Manganese is found native in the form of the black oxide. Not official as such.
Manganese is found in the human body associated with iron. They are found together in the blood, hair, and bile, the proportion in the blood being 1 part of manganese to 20 of iron. The preparations of manganese are gastro-intestinal irritants. In small doses they aid digestion and promote appetite. They enter the blood probably as albuminates. Used in excess they lower the heart action, diminish the pulse rate, and cause loss of muscular power and paralysis.
Made from the black oxide of manganese, potassium chlorate, and a solution of caustic potash, by a very elaborate chemical process. It has the form of dark-purple slender prisms, inodorous, with an astringent, sweet taste; soluble in 16 parts of water. It should be kept in the dark.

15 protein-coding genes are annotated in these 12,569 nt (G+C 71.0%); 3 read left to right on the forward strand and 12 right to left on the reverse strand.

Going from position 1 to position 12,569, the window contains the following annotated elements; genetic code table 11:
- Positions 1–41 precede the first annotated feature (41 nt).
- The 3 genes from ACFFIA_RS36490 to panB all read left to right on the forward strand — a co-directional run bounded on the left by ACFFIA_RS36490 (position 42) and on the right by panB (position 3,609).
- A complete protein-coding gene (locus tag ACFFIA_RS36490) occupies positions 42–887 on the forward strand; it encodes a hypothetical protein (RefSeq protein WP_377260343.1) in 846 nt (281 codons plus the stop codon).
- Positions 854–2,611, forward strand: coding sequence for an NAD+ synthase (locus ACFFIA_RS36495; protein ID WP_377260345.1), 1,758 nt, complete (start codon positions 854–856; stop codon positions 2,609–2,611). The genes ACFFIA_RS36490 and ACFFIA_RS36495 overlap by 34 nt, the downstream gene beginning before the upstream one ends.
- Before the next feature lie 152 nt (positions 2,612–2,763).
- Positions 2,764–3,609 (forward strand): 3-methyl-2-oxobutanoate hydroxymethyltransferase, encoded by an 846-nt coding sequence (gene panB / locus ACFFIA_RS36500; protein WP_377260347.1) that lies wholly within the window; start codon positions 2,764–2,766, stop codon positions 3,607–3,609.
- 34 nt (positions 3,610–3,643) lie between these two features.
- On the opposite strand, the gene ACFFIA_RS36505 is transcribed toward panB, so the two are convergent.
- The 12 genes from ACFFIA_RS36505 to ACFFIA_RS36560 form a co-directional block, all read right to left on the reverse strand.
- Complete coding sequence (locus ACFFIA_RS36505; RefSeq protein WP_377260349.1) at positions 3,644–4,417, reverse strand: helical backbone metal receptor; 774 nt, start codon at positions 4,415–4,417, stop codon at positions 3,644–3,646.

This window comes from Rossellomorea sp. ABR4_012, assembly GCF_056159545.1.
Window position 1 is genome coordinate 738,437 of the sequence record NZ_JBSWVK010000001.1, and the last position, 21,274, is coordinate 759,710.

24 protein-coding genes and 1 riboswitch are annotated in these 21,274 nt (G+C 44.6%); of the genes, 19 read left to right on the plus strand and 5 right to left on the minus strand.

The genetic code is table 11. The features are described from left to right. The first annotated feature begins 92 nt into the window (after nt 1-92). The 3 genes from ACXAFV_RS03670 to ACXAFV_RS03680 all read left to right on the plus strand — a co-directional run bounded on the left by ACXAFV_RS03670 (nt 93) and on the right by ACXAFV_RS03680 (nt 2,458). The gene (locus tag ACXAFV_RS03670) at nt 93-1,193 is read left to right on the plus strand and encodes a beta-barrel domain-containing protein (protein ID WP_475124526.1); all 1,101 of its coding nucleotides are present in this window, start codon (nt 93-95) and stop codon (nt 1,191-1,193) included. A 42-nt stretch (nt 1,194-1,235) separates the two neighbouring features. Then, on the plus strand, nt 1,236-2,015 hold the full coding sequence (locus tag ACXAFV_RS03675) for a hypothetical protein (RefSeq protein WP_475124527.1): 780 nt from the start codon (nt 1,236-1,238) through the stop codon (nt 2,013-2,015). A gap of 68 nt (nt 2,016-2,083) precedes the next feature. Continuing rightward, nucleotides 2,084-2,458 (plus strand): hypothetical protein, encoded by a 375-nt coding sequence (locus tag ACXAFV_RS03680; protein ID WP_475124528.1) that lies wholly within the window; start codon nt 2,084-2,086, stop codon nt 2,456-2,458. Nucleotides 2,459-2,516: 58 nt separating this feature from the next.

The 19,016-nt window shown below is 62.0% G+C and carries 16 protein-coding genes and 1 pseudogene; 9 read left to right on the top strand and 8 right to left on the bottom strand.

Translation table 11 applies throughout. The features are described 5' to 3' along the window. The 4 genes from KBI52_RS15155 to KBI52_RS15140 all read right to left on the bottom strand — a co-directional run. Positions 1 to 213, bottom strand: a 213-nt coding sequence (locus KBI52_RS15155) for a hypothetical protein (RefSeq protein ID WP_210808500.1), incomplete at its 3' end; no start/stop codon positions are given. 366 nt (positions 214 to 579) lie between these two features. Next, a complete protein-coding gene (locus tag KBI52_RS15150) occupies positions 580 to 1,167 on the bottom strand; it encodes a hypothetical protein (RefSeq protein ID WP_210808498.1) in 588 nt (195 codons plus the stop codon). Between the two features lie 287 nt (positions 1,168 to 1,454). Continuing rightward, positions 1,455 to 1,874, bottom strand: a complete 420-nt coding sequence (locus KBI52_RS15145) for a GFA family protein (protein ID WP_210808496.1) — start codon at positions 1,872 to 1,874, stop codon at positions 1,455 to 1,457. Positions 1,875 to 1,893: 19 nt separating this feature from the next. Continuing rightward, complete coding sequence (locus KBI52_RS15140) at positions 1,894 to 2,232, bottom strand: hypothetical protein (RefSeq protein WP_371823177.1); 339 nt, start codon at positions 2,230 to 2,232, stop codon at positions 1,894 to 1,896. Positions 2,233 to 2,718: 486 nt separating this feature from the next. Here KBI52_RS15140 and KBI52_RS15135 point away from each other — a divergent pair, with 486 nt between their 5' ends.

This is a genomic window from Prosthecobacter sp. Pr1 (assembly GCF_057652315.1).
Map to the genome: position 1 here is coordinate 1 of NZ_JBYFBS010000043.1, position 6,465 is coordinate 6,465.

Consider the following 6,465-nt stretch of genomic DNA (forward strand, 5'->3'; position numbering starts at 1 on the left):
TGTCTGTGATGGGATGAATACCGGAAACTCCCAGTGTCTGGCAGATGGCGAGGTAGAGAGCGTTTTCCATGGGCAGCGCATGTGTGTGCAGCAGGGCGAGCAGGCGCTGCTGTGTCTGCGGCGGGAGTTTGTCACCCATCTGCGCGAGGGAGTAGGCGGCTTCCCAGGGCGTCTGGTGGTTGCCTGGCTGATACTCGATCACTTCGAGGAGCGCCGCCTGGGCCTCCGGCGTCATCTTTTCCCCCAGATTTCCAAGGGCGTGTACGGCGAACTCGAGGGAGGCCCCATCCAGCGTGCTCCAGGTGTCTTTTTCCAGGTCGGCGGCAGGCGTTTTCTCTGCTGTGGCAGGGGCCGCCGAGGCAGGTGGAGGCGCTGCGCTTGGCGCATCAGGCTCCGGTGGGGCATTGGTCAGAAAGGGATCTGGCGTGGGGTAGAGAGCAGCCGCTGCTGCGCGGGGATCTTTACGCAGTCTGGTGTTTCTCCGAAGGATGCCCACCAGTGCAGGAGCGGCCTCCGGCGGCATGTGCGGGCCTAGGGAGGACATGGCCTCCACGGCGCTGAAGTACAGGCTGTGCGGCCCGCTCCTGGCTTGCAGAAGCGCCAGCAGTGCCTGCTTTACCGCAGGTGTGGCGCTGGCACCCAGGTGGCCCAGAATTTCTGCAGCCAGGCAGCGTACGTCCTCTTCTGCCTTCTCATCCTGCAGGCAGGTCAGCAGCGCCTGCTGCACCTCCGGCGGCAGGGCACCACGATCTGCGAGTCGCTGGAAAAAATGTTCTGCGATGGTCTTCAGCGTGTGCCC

Potassium permanganate in the pure state is irritant and caustic. In solution it is stimulating and healing. In the latter form it gives out oxygen in the form of ozone, and changes into hydrated peroxide of manganese, losing its purple color and becoming brown. This change does not occur with the crystals.
This oxidizing power gives it special attributes as an antiseptic, disinfectant, and deodorant, but practically it is not useful in disinfecting excreta, as the amount required to be effectual would make it enormously expensive.
It is oftenest and most satisfactorily used as a deodorizer, in the one-per-cent solution, as a wash, douche, spray, or gargle, for foul, carious, or gangrenous discharges. It is also used in skin disinfection, in a supersaturated solution.
Given internally, the dose, gr. ss.-ii., is freely diluted with distilled water; or, if given in pellets, boiled or filtered water should be given with it to dilute it after being swallowed. It should be given on an empty stomach.
In full doses an emetic and cathartic, with action on the liver, as is shown by the bile discharged after purgative doses. Dose, gr. ii.-v. (0.1-0.3 Gm.)